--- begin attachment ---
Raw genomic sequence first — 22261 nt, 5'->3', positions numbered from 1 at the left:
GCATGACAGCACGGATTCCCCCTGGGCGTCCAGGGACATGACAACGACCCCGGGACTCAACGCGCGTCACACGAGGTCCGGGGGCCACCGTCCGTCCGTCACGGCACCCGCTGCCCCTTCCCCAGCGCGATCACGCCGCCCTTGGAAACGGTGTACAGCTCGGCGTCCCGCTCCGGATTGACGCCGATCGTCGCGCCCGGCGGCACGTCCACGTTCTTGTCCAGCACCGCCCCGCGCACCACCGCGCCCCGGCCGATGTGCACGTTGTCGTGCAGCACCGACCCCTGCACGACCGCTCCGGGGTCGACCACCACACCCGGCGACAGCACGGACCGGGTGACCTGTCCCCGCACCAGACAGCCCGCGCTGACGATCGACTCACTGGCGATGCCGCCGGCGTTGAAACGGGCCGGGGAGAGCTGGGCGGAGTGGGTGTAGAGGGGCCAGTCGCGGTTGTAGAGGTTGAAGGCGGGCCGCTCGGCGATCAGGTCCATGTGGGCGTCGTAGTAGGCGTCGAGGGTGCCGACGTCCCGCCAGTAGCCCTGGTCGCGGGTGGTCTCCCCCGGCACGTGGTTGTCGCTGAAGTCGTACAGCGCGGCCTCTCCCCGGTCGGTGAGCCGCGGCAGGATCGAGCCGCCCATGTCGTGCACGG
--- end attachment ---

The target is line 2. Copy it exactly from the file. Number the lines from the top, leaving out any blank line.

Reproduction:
GCATGACAGCACGGATTCCCCCTGGGCGTCCAGGGACATGACAACGACCCCGGGACTCAACGCGCGTCACACGAGGTCCGGGGGCCACCGTCCGTCCGTCACGGCACCCGCTGCCCCTTCCCCAGCGCGATCACGCCGCCCTTGGAAACGGTGTACAGCTCGGCGTCCCGCTCCGGATTGACGCCGATCGTCGCGCCCGGCGGCACGTCCACGTTCTTGTCCAGCACCGCCCCGCGCACCACCGCGCCCCGGCCGATGTGCACGTTGTCGTGCAGCACCGACCCCTGCACGACCGCTCCGGGGTCGACCACCACACCCGGCGACAGCACGGACCGGGTGACCTGTCCCCGCACCAGACAGCCCGCGCTGACGATCGACTCACTGGCGATGCCGCCGGCGTTGAAACGGGCCGGGGAGAGCTGGGCGGAGTGGGTGTAGAGGGGCCAGTCGCGGTTGTAGAGGTTGAAGGCGGGCCGCTCGGCGATCAGGTCCATGTGGGCGTCGTAGTAGGCGTCGAGGGTGCCGACGTCCCGCCAGTAGCCCTGGTCGCGGGTGGTCTCCCCCGGCACGTGGTTGTCGCTGAAGTCGTACAGCGCGGCCTCTCCCCGGTCGGTGAGCCGCGGCAGGATCGAGCCGCCCATGTCGTGCACGG